There have been a couple of interesting articles recently about the quality of contemporary web design, namely Landmark Web Sites, Where Art Thou by Armin Vit at Speak Up and Something’s Missing in Web Design by Khoi Vinh at Subtraction. Having recently been engaged in writing a critical review of contemporary practice as part of my research, I can understand the level of frustration expressed. The main points made by both articles question how a field that is so vibrant and vast, not to mention growing at an unprecedented rate has yet to yield what are traditionally deemed landmarks of good design. The comments in response to Vit’s article are telling, with many people citing examples of landmark websites, famed for their commercial success or as a web application paradigm, rather than for the quality of their design per se. The key question is not what are the landmark websites – but what and where are the landmark designs in the infinitely expanding webosphere?!
In my review I have been looking at best practice in all areas of screen typography, amongst which web typography is obviously key. My findings so far demonstrate that there is a huge amount of activity in the technical area of web typography, for example how to implement various typographic properties through CSS and how best to write semantic markup in CSS etc. However, in the area design aesthetics and typographic composition there seems to be much less emphasis, publishing or debate, with a few notable exceptions such as Mark Boulton. Many of the leading figures now emerging in the field of web typography are little known in the traditional field of print typography. Equally, many of the best-known print typographers and designers appear not to be engaged in web design work or they are not recognised for their web work (yet). Even a recent Overview of Web Design in Eye Magazine (64), failed to capture the complexity of the territory web design or provide a rigorous critique from a design perspective.
There is no question that technology is a barrier for many traditional designers, along with a palpable frustration regarding the ‘clunkiness’ of the medium and the perceived lack of control over design details when compared to print. The prevalence of W3C standards and of privileging functional rather than aesthetic concerns also add to the perceived difficulty of working in this media by traditional designers. The investment of time required to learn CSS, amongst the many other additional technical skills, is not attractive to those whose compulsion to make things (especially of a material nature) is their first priority.
There are lots of individual examples of good website design (I can cite many), but it is much harder to find single individuals or companies whose portfolio of work sustains consistent design quality over the last decade independent of changes and new developments in technology. When compared with graphic design for print, web design is in its infancy. Consider that anyone with ten years plus experience is considered a veteran of web design. Everyone has heard the comparison of web years to dog years.
Naturally, there are always a few exceptions. The original Deepend company in the UK made consistently great work and Fred Flade (originally a Deepender) went on to form Deconstruct (with other Deependers) in 2001. They are still creating design work that is both creatively and technically adroit, though it’s a shame they took down their previous website in 2004 (the current one has been in development for ages!). They have also contributed to that now pervasive Flash aesthetic of kinetic interface and information design. Yuko Nagamura also stands apart from the voluminous fog of sheer quantity that inhabits the web arena. He must be acknowledged for experimentation that was (and still is) far ahead of the mainstream. Yugop is another example of creative and technical innovation, and yet despite the technical prowess of Nagamura’s work, design and aesthetics have equal precedence. One final notable example is the portfolio of work by Group 94, a Belgian web design and development company. Their work speaks for itself. It is consistently well designed and executed with a rigourous attention to detail. Again the technical infrastructure appears cleverly integrated to equally address aesthetic and functional aspects of web design.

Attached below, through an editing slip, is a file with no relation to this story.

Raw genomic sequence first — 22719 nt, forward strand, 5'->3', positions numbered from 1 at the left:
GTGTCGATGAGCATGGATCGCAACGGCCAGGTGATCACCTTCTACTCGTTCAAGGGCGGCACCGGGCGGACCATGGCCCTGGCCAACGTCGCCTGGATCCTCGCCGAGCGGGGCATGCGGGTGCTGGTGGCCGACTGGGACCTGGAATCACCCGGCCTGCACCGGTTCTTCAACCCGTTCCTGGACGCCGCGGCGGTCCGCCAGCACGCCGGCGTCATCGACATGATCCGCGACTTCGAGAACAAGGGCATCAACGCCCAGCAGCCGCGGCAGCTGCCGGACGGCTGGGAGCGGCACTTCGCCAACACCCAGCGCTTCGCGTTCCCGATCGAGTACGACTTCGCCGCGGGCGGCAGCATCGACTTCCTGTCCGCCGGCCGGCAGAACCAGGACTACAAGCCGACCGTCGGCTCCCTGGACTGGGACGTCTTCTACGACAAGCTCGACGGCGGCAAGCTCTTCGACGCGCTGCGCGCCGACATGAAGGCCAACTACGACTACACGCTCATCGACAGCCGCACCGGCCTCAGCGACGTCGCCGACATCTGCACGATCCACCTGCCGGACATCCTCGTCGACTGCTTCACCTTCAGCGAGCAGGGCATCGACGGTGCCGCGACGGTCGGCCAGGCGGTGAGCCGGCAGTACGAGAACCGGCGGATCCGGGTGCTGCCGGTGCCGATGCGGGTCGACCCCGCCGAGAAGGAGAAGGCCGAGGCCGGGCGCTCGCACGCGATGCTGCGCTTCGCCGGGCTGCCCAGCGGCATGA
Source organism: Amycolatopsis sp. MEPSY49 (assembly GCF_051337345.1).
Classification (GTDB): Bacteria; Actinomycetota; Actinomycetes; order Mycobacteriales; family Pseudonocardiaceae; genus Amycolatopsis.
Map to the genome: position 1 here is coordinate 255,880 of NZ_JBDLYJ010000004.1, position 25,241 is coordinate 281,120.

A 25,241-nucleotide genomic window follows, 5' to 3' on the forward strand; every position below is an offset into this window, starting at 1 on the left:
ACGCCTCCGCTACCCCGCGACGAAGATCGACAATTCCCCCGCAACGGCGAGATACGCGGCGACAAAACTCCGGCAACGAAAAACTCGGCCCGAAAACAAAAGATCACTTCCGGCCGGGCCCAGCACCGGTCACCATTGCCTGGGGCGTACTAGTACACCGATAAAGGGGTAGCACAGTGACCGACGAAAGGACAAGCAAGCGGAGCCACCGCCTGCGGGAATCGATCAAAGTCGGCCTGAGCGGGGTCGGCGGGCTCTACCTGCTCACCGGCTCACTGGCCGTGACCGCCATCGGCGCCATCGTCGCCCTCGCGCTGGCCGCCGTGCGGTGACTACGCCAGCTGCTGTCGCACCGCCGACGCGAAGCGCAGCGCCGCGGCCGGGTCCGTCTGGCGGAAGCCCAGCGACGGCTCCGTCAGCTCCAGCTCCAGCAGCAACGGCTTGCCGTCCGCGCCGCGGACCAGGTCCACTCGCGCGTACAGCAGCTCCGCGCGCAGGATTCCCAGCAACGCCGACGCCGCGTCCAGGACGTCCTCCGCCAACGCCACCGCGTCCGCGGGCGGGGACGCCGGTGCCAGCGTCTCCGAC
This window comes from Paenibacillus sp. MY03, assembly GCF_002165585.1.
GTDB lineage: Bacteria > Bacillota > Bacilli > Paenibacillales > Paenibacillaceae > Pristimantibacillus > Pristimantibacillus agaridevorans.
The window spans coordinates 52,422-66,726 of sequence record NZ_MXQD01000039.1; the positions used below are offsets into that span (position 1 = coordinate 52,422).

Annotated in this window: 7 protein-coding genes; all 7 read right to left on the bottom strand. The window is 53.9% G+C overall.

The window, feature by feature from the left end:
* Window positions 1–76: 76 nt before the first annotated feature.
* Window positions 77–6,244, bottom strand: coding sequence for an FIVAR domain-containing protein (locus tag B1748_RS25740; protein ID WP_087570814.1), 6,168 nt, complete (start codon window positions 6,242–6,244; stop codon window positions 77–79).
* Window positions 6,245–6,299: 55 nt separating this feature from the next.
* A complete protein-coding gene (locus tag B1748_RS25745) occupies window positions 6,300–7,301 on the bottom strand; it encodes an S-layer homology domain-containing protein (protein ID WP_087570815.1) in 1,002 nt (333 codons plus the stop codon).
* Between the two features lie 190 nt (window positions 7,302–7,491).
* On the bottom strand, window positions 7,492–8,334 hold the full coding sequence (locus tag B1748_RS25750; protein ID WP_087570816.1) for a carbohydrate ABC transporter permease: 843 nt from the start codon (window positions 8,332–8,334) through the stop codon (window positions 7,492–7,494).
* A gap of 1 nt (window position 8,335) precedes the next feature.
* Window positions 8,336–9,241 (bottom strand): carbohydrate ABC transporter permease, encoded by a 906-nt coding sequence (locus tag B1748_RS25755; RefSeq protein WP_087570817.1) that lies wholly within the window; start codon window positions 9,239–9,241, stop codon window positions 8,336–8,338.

A clear finding from my research is the lack of published critical design reviews of the field of contemporary practice in not only web design, but screen design work in general, and most starkly screen typography. It is difficult to critique a field that has yet to be chronologically mapped, defined or even classified, and where change is continual. There is no Philip Meggs reference for web design or screen typography. Perhaps it’s too soon, or maybe we need a different way of doing it. There are countless references (Motionographer, Veer, Computerlove), but few critical ones (Design Observer). Either way, we need visual critical frameworks to judge and evaluate web design, not just functional ones. The likes of Jakob Nielsen is not appropriate. We need the ability to critique web design in granular detail addressing design concept, design treatment (typography, composition, colour etc) and design methodology.
To create (and identify) landmarks of web design we need this soon.